Retention Marketing: What It Is, Why It Matters, and How To Get Started

Todd Grennan By Todd Grennan Jun 28, 2016

Marketing is in a transition period.

Over the last ten years, the rise of mobile has changed the marketing landscape by giving brands new ways to grow and engage with their audiences and allowing upstart firms to compete more effectively with established industry leaders on this new platform. As a result, we’ve found ourselves in something of a user acquisition gold rush. Brands spent vast sums of money to attract mobile app users, the cornerstone of an effort to ensure that they weren’t left behind as current and potential customers moved away from desktop and began to spend more and more time on mobile.

For a lot of brands, this kind of mobile acquisition marketing worked well. They survived the transition to mobile and took advantage of mobile install ads to continuously drive new customers to their apps. But over time, this sort of all-acquisition, all-the-time strategy has begun to show its age. Between March 2011 and March 2016, the cost of acquiring loyal app users more than tripled. And even as the number of apps installed on the average smartphone rose to 119, the number of apps that most people regularly use has declined, with the average user spending 80% of their mobile app time in their personal top three apps.

A single-minded focus on mobile app acquisition also fails to consider desktop and mobile web use, which is emerging as a major competitor to apps. The need to acquire new customers will never go away. But increasingly it’s taking a back seat to another kind of marketing, one that’s better suited to supporting the long-term engagement and monetization of a brand’s customers, on all platforms: retention marketing.

What is retention marketing?

Retention marketing is an approach to marketing that focuses not on gaining new customers for your brand, but on how you can market more effectively to your existing audience in order to drive high retention, deeper engagement, more consistent monetization, and better overall results for your business. A retention marketing strategy should include customer messaging designed to consistently engage users and demonstrate a brand’s value.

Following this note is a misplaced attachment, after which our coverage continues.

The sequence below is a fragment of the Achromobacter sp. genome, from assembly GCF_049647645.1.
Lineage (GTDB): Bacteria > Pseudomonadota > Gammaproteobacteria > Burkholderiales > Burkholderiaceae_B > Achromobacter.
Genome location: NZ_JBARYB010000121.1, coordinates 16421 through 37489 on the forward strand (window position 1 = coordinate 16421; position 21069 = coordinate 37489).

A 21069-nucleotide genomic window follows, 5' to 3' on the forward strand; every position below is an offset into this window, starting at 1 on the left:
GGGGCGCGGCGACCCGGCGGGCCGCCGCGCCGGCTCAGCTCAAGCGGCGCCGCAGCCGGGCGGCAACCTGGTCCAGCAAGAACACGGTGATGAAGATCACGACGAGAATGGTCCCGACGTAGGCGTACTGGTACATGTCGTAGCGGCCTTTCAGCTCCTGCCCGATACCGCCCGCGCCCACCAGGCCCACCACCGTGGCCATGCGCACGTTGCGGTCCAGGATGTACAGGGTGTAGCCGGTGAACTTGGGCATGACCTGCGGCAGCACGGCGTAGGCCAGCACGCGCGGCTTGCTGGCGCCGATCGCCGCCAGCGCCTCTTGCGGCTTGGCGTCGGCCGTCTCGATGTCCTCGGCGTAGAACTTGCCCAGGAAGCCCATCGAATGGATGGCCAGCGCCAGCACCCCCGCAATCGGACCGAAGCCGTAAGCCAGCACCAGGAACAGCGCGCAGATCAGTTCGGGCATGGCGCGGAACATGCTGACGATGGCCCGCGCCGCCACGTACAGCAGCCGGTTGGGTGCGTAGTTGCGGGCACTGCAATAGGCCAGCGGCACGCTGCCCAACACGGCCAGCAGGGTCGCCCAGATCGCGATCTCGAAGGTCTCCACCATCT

Why is retention marketing important?

Day N retention rate

User retention by day for iOS and Android Apps

A marketing strategy based entirely around acquisition is like filling a leaky bucket; real growth requires you to gain more new customers each month than the number of existing customers who disengage from your brand. With the cost of gaining a new loyal user painfully high and more than 75% of new mobile app users failing to return on the day after first use, only brands with endless financial resources can afford an acquisition-only strategy over the long haul.

That’s a problem. But retention marketing can be the solution.

Just as mobile gave brands new and effective ways to gain additional customers, it also provides powerful methods for engaging, retaining, and monetizing customers in the long-term. And retention marketing can be more lucrative than acquisition marketing, too. It’s 50% easier to convince an existing customer to make a purchase than to a new one, and a study from Bain found that a 5% increase in a brand’s customer retention can lead to a 75% increase in profitability.

Can retention marketing and acquisition marketing coexist?

They can—but more than that, they should.

Without some acquisition strategy, new brands have to depend entirely on organic means—such as word of mouth—in order to grow, which takes control of their future largely out of their marketing team’s hands. But if acquisition marketing isn’t paired with retention marketing, today’s new customers can quickly become tomorrow’s former customers.

How can brands prepare an effective retention marketing strategy?

Putting together a retention marketing strategy takes planning—you can’t just wake up one morning and go, hey, maybe I’ll retain more of my customers today. It’s a process, something that has to be supported by the right marketing tools and a real understanding of your audience and their wants and needs.

At its core, retention marketing is about strengthening the relationship between a brand and its customers by providing an experience that’s relevant and valuable to each one of them. That’s going to look somewhat different from industry to industry and from brand to brand, but the essential process will remain the same.

To get the most out of your retention marketing, it’s important to:

1. Get your data in order